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Chapter: Clinical Dermatology: Eczema and dermatitis

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Eczema and dermatitis: Clinical appearance

The different types of eczema have their own distin-guishing marks, and these will be dealt with later; most share certain general features, which it is con-venient to consider here.

Clinical appearance

The different types of eczema have their own distin-guishing marks, and these will be dealt with later; most share certain general features, which it is con-venient to consider here. The absence of a sharp mar-gin is a particularly important feature that separates eczema from most papulosquamous eruptions.

Acute eczema

Acute eczema (Figs 7.3 and 7.4) is recognized by its:

   weeping and crusting;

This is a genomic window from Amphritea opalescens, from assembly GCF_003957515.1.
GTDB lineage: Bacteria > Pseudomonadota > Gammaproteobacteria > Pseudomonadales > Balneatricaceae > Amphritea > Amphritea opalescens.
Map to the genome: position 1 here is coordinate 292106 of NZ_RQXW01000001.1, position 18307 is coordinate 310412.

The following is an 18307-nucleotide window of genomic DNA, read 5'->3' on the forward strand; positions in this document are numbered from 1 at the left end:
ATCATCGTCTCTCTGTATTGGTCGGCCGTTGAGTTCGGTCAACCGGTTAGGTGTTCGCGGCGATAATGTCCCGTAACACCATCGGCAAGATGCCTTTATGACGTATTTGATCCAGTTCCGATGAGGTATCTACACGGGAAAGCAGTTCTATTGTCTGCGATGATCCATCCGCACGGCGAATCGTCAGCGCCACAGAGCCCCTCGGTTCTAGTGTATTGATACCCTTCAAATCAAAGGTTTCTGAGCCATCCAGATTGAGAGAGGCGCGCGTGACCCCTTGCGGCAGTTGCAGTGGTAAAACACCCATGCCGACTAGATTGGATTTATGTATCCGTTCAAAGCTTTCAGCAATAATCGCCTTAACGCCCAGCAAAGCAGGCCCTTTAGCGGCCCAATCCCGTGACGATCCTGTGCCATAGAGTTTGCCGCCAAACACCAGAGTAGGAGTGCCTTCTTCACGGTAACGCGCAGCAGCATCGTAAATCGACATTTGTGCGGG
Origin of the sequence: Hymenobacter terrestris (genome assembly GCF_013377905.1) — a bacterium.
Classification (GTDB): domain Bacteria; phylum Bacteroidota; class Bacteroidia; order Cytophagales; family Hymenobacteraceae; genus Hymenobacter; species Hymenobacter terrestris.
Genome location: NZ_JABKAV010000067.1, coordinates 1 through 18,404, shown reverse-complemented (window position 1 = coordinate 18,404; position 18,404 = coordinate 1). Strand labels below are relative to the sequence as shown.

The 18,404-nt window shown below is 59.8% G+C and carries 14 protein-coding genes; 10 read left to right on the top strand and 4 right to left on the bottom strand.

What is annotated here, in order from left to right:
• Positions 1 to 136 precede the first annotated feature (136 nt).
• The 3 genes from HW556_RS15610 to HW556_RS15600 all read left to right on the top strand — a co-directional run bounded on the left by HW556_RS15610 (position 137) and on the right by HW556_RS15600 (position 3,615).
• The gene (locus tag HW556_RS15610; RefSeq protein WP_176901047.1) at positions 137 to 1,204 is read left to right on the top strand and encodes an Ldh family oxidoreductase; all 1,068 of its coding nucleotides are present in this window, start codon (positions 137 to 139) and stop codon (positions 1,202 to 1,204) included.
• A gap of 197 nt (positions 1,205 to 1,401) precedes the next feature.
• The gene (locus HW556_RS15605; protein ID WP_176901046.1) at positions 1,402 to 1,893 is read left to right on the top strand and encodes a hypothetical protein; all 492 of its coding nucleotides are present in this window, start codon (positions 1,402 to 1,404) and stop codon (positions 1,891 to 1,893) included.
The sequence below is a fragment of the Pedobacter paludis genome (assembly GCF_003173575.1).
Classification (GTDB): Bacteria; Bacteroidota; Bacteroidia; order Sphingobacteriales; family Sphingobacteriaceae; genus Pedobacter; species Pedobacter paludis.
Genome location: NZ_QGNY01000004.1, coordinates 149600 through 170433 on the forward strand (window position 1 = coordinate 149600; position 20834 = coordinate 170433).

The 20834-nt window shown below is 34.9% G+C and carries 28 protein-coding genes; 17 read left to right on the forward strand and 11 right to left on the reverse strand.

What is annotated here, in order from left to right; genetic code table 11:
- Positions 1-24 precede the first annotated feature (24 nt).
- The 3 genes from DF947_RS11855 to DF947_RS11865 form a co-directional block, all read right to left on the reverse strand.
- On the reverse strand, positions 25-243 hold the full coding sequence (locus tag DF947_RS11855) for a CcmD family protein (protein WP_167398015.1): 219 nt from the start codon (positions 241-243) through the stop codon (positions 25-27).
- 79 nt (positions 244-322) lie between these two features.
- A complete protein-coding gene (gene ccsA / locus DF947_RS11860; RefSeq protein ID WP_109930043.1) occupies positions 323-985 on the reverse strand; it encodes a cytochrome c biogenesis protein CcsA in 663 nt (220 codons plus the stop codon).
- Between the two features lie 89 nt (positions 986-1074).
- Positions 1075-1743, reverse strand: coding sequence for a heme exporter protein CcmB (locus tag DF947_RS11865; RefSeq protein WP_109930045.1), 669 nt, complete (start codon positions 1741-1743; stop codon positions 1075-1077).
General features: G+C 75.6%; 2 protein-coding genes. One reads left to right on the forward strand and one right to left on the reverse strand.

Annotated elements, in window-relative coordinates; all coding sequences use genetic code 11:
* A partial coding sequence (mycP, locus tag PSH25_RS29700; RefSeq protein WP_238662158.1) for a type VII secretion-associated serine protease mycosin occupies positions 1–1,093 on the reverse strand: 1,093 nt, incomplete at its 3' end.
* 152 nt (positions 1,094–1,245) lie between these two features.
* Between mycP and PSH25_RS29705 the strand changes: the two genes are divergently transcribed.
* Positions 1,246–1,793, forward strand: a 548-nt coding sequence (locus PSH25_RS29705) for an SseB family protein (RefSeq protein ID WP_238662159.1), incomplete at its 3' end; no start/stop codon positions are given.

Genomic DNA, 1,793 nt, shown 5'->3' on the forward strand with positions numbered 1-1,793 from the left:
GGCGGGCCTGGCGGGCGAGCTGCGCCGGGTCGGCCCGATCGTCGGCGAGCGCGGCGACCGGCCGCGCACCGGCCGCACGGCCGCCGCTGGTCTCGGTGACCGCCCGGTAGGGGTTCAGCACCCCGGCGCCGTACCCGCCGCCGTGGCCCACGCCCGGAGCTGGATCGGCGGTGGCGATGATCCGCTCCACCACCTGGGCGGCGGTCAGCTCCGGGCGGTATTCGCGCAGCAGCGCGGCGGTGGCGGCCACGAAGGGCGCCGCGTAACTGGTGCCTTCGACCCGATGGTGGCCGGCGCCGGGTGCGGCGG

blisteringausually with vesicles but, in fierce cases, with large blisters;

   redness, papules and swellingausually with an ill-defined border; and scaling.




Chronic eczema

Chronic eczema may show all of the above changes but in general is:

   less vesicular and exudative;

   more scaly, pigmented and thickened;

   more likely to show lichenification (Fig. 7.5)aa dry leathery thickened state, with increased skin markings, secondary to repeated scratching or rubbing; and

   more likely to fissure


Eczema is like jazz; it is hard to defineabut itshould be easy to recognize if you bear in mind the physical signs listed above.

If it does not itch, it is probably not eczema.


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